Arts & Culture

Joya Painting Breaks Record Auction Price of P112 Million

The sale by León Gallery benefited the Asian Cultural Council Philippines Foundation, Inc.
IMAGE COURTESY LEON GALLERY
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On a historic afternoon at León Gallery, Space Transfiguration, Philippine National Artist José T. Joya’s most celebrated work was sold for P96 million or P112 million (including buyer’s premium). The sale sets the record for highest price ever paid for art at a Philippine auction as well as the world record for the most expensive Philippine modern art in the world.


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Space Transfiguration by José T. Joya

The Joya was sold during León Gallery’s fundraising campaign for the Asian Cultural Council. Through the auction, the ACC’s Philippine Fellowship Program will be able to hand out grants to study in the U.S. to numerous artists and scholars.

The sale took a total of 20 minutes, and started from a base bid of P22 million. It was ultimately sold at the hammer price of P96 million to an anonymous client on the phone. Previously, the record for most expensive painting ever sold at auction was held by Ang Kiukok’s The Fisherman which sold for P65,408,000 in June 2017.

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Joya’s Space Transfiguration (1959), painted when the artist was 29 years old, has been widely regarded as the artist’s masterpiece. It has been exhibited in museums locally and abroad, and has appeared in books and other publications. The National Artist was the first artist to be granted a scholarship, by the then-Ford Foundation, a precursor to the ACC.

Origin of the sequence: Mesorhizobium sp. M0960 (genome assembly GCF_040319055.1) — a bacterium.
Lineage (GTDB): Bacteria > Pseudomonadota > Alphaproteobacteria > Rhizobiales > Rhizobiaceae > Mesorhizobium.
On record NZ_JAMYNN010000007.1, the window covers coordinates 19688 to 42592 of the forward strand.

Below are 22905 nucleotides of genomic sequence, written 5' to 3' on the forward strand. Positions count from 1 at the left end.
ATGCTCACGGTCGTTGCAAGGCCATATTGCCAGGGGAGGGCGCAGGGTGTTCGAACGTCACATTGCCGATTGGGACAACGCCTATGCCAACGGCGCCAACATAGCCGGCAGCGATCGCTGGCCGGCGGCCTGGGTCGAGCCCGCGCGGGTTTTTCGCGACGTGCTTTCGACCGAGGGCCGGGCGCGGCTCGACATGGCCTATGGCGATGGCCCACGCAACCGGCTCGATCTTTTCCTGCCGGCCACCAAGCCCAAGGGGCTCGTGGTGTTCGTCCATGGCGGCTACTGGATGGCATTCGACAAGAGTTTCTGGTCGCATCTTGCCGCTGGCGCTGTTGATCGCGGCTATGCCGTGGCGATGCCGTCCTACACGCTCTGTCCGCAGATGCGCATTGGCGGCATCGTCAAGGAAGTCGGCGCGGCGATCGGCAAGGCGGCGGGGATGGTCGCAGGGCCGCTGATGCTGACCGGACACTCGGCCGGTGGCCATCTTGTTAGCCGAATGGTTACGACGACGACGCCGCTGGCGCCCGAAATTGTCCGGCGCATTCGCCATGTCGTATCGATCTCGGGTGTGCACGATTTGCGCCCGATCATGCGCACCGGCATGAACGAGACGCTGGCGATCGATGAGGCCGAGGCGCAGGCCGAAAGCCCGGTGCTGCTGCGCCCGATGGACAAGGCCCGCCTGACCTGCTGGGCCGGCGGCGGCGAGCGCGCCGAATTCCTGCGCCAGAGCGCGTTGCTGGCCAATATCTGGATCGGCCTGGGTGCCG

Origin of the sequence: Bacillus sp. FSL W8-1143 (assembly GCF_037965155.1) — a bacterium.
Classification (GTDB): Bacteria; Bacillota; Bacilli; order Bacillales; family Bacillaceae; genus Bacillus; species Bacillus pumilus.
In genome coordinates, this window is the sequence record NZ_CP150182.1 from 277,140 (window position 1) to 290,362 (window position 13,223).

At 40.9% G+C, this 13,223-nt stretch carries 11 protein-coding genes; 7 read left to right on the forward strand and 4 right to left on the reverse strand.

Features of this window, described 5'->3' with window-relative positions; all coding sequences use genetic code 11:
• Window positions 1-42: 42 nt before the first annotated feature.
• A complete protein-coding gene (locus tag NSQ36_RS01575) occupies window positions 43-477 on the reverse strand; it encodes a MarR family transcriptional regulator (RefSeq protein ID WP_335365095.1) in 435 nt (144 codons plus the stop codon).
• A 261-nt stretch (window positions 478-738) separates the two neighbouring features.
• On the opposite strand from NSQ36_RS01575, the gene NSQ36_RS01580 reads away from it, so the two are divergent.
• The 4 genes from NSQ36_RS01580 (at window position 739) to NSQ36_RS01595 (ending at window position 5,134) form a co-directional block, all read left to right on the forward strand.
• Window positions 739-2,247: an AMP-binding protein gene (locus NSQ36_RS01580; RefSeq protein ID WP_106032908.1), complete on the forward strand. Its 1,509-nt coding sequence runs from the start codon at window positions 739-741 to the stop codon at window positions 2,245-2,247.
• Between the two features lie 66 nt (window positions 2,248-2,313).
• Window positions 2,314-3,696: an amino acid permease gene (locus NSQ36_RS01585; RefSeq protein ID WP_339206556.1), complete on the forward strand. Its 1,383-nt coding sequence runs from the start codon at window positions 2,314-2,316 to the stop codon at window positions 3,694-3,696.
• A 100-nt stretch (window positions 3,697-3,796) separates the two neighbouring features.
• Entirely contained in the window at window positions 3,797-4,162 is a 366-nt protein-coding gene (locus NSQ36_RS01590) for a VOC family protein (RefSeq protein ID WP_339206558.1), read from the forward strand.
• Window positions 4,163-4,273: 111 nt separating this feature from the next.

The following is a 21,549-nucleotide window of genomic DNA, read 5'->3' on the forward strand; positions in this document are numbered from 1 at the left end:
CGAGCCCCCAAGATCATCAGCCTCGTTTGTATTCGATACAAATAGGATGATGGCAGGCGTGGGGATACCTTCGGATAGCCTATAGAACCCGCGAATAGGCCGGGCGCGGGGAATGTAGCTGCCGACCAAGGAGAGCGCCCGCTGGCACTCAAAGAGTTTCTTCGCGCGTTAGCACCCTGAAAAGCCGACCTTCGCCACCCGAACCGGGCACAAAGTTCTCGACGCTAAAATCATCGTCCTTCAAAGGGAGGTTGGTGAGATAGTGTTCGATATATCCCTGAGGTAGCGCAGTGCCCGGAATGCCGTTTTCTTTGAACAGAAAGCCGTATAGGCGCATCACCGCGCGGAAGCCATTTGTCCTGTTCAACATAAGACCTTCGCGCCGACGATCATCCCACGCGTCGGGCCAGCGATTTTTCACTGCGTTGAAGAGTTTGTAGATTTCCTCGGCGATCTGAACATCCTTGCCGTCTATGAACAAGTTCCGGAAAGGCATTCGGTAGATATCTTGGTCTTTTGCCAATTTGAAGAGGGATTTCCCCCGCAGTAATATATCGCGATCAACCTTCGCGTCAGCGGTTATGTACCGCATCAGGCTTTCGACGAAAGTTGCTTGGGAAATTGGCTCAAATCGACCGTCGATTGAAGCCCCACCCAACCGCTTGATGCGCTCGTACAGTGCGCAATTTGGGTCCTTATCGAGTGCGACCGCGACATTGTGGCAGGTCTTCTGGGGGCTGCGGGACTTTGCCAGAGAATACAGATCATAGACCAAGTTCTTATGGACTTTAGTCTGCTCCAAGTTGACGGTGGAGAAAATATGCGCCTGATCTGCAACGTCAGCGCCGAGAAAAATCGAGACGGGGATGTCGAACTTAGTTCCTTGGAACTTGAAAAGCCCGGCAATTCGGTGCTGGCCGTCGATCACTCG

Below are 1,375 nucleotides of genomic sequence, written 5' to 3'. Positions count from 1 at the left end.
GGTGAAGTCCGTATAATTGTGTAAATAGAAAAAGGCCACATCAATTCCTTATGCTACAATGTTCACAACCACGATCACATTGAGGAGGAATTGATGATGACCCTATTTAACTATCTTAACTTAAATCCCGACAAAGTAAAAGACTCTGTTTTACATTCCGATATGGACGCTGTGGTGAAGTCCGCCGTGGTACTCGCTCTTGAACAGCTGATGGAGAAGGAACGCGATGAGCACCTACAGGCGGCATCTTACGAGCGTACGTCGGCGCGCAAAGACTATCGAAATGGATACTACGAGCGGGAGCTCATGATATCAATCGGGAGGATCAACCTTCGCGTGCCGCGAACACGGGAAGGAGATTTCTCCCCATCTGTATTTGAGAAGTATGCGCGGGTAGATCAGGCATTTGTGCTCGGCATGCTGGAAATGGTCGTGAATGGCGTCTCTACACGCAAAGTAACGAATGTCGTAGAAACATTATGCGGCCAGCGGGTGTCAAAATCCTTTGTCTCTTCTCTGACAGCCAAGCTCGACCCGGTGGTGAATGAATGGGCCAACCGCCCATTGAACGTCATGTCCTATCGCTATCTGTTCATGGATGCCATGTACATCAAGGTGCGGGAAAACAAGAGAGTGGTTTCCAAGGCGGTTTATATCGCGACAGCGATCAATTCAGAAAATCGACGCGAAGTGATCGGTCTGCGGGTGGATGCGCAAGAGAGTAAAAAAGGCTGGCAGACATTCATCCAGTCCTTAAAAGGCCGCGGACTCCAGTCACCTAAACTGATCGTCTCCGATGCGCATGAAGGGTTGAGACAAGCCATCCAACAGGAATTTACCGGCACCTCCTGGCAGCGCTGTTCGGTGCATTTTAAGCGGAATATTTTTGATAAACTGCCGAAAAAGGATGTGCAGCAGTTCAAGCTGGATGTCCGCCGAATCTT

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According to a post by León Gallery, “No other work by Jose Joya has been more talked and written about, iconized, and celebrated, as well as exhibited in museums both in the Philippines and abroad than the magnificent “Space Transfiguration.” The post continues, “It was Joya’s most favorite piece and the one work he refused to part with. It was passed on to his beloved sister Josie J. Baldovino.”


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Tahip by Anita Magsaysay-Ho


One of the letters penned by Andres Bonifacio

Other items include works by masters Ang Kiukok, Mauro Malang Santos, Vicente Manansala, Fernando Amorsolo, and Fernando Zobel as well as three letters penned by Andres Bonifacio and a 32-inch ivory crucifix dated from the 17th-century. Magsaysay-Ho’s Tahip had a starting bid of P18 million and sold for P30 million, while the three Andres Bonifacio letters were sold for P1.8 million, P1.7 million, P4.8 million respectively.

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Source: ABS-CBN News

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Paolo Chua is a style writer based in Manila. He writes about fashion, trends, shopping, current news, and more for Townandcountry.ph.
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